Iron Man Review

It’s time to have a look at the film that started it all: Iron Man. It’s funny to think back to when this film was announced and I just sort of shrugged, thinking “I enjoyed the cartoon back in the day, and the suits might look cool in live action, if they manage to pull it off.” I didn’t even watch it until it appeared on DVD… Now, in 2021, it’s the movie that kicked off an entire, unique “cinematic universe”, before that catchphrase was a thing. Anyway, how does Iron Man stand up today? Let’s take a look!

Synopsis:

When Tony Stark is captured by terrorists who want him to build him state of the art missiles he instead constructs a high-tech armoured suit to escape. Once he manages to escape, he decides to use his suit to fight against the evil forces that use his own technology to do harm to others…

*spoilers appear from here on out!*

The Good:

Hey look! It’s some sort of Iron Man! Well, a man in a Iron Suit. Well, the suit isn’t even made of- You know what? Never mind.

The first and most obvious thing about the film is how spot-on the casting of Robert Downey Jr. is for Tony Stark. It may seem obvious now, countless films and cameos later, but at the time it was a bit of a risk. It’s all perfectly shown in the opening moments of the film where Stark is travelling with a bunch of soldiers and starts acting like a drunk prick, but within a few minutes the soldiers who were being insulted soon started to crack a smile, then soon had a full-on laugh with him. It’s that personality that shines through, so many scenes you want to hate Stark, you think about how he’d be the last person you’d want to have to deal with at your place of work, and then before you know it you love him. The film does spend a good 30 minutes making sure you know Stark is a man whose redemption story will be forever mired though, because man… he lays it in thick! How his assistant Pepper Potts (Gwyneth Paltrow) put up with him at this point is a mystery, though their dynamic of them being each other’s “only real friend” was touching towards the end of the film (and continues to be throughout the MCU!)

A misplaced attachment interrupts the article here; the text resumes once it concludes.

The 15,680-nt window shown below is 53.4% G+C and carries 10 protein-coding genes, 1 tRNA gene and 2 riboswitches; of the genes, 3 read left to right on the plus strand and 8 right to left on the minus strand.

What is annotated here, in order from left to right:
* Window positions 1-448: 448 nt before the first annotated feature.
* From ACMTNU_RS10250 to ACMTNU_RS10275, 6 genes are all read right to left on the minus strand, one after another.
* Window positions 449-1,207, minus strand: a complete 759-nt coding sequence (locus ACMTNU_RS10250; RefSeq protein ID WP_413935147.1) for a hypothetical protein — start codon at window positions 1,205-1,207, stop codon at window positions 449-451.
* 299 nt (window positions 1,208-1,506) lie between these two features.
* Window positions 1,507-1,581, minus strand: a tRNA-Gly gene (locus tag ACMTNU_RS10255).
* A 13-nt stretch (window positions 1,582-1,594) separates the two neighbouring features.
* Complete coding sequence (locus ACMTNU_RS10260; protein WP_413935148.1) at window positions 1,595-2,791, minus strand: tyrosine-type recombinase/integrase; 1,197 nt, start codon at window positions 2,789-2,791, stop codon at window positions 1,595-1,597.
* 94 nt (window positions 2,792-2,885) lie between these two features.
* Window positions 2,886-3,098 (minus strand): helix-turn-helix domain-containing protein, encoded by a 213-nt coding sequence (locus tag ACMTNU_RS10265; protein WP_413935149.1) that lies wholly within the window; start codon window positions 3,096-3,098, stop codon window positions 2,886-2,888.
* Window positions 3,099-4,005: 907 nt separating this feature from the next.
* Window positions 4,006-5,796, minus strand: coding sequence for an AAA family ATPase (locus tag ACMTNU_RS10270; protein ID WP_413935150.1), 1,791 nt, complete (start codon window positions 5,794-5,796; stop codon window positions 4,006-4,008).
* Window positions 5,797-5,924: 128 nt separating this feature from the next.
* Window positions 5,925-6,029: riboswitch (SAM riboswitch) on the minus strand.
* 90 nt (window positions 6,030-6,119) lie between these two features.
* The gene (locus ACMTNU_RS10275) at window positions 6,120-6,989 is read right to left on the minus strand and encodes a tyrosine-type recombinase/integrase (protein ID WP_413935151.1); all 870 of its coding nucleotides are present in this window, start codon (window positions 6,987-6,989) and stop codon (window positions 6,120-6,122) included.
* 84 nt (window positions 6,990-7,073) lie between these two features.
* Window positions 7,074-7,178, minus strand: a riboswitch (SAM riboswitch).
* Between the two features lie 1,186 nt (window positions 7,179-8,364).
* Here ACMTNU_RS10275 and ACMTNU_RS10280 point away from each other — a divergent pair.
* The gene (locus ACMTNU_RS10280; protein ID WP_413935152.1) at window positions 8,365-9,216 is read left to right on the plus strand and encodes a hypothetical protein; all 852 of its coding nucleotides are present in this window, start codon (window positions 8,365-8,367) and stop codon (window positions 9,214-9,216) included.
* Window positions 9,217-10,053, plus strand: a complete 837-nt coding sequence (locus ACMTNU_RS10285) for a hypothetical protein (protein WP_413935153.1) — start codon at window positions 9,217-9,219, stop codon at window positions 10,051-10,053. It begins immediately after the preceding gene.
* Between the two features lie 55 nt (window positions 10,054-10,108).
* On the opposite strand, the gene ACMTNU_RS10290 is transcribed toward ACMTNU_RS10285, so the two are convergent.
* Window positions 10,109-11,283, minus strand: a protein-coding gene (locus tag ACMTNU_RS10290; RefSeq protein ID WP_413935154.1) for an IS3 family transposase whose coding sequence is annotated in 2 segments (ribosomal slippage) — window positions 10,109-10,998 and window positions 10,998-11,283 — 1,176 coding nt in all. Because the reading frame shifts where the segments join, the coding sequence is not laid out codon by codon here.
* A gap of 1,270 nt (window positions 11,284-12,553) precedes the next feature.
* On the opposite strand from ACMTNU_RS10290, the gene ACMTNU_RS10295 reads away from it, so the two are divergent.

So Tony shows off his new missile prototype and on the way back his military convoy is attacked, ironically with his own weaponry. He’s nearly killed, a special electro-magnet is attached to his heart and is the only thing keeping deadly shrapnel from killing him out-right. The terrorists force him to work for them, to build a missile like the one he showed off, but instead Tony teams with fellow captive Ho Yinsen (Shaun Toub) to not only build a small “arc reactor” that would do a better job of keeping him alive, but a suit of powered armour to use in order to escape. Stark escapes, Yinsen does not (though this was always his plan, his family had already been killed…) and as soon as Tony arrived back in the states he holds a press conference where he claims he’s shutting down his weapons division because of what he went through. This came a shock to Stark Industries’ honcho Obadiah Stane (Jeff Bridges) who is soon revealed as the villain of the story. He put the hit on Stark when he was in Afghanistan in the hopes of taking over the company and is generally not a very nice man…